by Barb Chamberlain
Imperial produced a plethora of plain paneled types of patterns. One that isn’t seen or identified too often is the #393 pattern, which, depending on the size of the piece, has an additional identifying number following the #393.
In early advertising, this was claimed to be a highly polished, low priced Colonial glass. Highly polished would refer to the radium type finish that I have observed on all those #393 pieces that I have seen.
The first piece in this pattern that we found is our two-piece punch bowl or fruit bowl. We found it locally. It is marigold and both the base and top are ruffled. At the narrowest the bowl is nine inches and at the widest, twelve inches. These punch bowls may be found in marigold and green. The bases on the sets can be found either ruffled or non-ruffled. On Carnival Glass 101, a punch set in “amber tones” is pictured. I don’t know if this refers to the color of the glass or just the iridescent look. There are cups available in marigold and green as well, but these are extremely hard to find to finish a punch bowl set. Marigold would be found more frequently than green.
Other than the punch sets, bowls of varying sizes are also found. Dave Doty, on his internet site, has no listings other than the punch sets. This probably stems from the fact that auctioneers rarely list the small bowls, and also group them into box lots. They are available in a four-inch unruffled which would be #3934 1/2. These small bowls may also be found in a ruffled version which is #3935 1/2, and seven and one-half inch and eight and one-half inch bowls—#3937 1/2 and #3938 1/2. As with the punch sets, these varying sized bowls are found in both marigold and green. The advertising also listed #3939 1/2 as an orange bowl, which I believe is the same as our punch bowl. This was advertised as found with or without a “foot” or base.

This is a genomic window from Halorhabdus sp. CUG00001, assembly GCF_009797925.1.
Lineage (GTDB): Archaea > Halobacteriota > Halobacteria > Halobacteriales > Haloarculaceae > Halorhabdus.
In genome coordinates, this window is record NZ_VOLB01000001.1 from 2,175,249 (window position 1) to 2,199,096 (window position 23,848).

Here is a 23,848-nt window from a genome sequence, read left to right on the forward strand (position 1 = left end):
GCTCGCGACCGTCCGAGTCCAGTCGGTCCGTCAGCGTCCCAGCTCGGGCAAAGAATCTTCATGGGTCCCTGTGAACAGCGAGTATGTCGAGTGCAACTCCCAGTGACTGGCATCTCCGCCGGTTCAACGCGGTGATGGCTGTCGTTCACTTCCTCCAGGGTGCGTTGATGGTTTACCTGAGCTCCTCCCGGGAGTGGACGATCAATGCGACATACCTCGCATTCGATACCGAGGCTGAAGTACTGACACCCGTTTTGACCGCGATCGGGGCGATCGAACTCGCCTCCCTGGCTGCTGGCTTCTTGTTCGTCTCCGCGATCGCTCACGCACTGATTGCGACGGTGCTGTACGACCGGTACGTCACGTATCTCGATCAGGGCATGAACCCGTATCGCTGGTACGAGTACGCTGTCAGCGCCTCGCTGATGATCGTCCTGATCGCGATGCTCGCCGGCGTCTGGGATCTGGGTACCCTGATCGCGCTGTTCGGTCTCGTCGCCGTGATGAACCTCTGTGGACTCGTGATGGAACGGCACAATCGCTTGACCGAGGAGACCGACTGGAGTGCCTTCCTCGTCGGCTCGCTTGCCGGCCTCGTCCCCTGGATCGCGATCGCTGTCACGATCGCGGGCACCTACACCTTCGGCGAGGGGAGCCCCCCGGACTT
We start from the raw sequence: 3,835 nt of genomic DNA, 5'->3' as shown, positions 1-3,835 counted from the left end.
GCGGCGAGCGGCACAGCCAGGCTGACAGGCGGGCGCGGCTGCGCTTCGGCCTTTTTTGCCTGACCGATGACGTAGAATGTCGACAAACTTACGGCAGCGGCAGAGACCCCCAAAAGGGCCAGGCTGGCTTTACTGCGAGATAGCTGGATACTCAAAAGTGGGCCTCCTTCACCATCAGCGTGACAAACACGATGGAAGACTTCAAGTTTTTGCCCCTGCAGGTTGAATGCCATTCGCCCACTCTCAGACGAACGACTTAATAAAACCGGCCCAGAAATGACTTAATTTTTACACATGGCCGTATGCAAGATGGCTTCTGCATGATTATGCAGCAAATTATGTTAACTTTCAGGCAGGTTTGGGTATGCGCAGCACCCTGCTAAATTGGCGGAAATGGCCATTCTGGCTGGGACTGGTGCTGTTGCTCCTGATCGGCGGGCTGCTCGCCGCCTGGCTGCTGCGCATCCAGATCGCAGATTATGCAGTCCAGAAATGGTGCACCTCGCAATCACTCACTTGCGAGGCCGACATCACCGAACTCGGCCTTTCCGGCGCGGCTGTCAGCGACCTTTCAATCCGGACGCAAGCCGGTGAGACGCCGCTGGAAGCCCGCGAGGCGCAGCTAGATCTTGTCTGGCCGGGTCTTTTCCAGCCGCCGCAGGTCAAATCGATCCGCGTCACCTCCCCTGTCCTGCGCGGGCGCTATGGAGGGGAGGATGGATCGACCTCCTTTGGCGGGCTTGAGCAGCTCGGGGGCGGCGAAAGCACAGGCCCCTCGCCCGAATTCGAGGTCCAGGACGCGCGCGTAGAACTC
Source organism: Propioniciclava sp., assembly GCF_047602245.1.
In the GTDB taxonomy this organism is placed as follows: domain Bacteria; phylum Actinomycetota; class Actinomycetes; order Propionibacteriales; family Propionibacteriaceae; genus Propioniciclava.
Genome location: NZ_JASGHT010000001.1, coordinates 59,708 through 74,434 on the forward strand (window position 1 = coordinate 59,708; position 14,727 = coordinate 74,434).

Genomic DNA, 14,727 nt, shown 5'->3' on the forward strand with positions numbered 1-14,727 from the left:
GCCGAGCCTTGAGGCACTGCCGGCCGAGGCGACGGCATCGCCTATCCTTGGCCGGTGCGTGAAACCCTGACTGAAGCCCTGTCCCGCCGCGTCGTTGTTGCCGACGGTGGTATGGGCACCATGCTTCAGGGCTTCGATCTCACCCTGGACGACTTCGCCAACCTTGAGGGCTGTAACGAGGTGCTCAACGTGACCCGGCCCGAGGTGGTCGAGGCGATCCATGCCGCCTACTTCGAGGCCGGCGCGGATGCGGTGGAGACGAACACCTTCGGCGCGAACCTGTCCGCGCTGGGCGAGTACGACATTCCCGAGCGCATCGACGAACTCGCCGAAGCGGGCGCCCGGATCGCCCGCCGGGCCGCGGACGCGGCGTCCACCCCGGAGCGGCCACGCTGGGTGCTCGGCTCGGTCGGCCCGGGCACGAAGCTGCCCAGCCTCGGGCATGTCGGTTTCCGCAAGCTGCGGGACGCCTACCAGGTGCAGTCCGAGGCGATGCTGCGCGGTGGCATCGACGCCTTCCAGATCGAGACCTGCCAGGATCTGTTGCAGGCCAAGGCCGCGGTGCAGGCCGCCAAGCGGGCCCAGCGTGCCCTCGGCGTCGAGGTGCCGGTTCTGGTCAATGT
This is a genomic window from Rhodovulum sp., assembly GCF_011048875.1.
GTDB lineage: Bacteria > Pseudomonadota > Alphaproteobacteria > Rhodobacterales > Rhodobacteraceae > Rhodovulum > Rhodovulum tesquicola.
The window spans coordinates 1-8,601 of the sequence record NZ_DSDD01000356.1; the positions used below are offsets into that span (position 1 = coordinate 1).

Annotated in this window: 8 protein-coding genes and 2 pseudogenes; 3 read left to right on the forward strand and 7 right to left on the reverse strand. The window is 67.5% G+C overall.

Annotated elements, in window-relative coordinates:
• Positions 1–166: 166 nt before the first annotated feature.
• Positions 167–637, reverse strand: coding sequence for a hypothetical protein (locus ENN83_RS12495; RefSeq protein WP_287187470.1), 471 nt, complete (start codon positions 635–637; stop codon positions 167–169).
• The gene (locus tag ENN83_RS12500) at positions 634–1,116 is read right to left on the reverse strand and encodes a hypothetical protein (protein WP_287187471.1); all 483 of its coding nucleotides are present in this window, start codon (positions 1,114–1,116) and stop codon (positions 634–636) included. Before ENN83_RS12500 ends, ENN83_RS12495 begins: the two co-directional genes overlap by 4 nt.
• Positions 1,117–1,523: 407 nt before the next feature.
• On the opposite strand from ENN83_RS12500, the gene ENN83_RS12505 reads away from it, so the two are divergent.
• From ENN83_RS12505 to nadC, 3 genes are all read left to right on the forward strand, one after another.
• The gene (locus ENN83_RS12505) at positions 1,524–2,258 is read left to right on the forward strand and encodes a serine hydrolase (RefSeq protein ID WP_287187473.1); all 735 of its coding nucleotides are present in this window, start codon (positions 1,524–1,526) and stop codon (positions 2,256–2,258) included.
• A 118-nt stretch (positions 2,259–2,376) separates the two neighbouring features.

You may wonder why there is a number 1/2 after each of the production numbers. This referred to the fact that these were utilitarian ware. I would imagine that these would be for those of us with less disposable cash who still wanted beautiful serving pieces. Also, it was expected that these would be frequently used.
One small five and one-half inch berry bowl is known in a very translucent blue, not cobalt blue nor ice blue, but a beautiful light blue shade with beautiful iridescence. I haven’t seen an amethyst one, but it was listed as available on the Fry’s website.
One other very rarely seen item in this Colonial Variant #393 line is the water pitcher, numbered #393 followed by the number 1/2/27 in early catalogs. The pitcher has an elegant look with a footed base. We found one in a somewhat local antique mall. It had no tumblers. The Frys won their water set, with Imperial Flute #4 tumblers, at a Burns auction. I have not seen nor heard of another. I’m sure there are others somewhere. The #4 tumbler is very similar to the #2 tumbler, but #4 has a shorter band at the top and measures four inches. The #2 tumbler is closer to five inches and has no star in the base. Both the #393 pitcher and the #4 tumbler have matching star bases. The base on the tumbler is factory ground. These pitchers and tumblers are only known in marigold at this time.
As many of our favorite carnival glass companies did, Imperial made these molds to use to produce clear pattern glass before putting them into carnival glass production.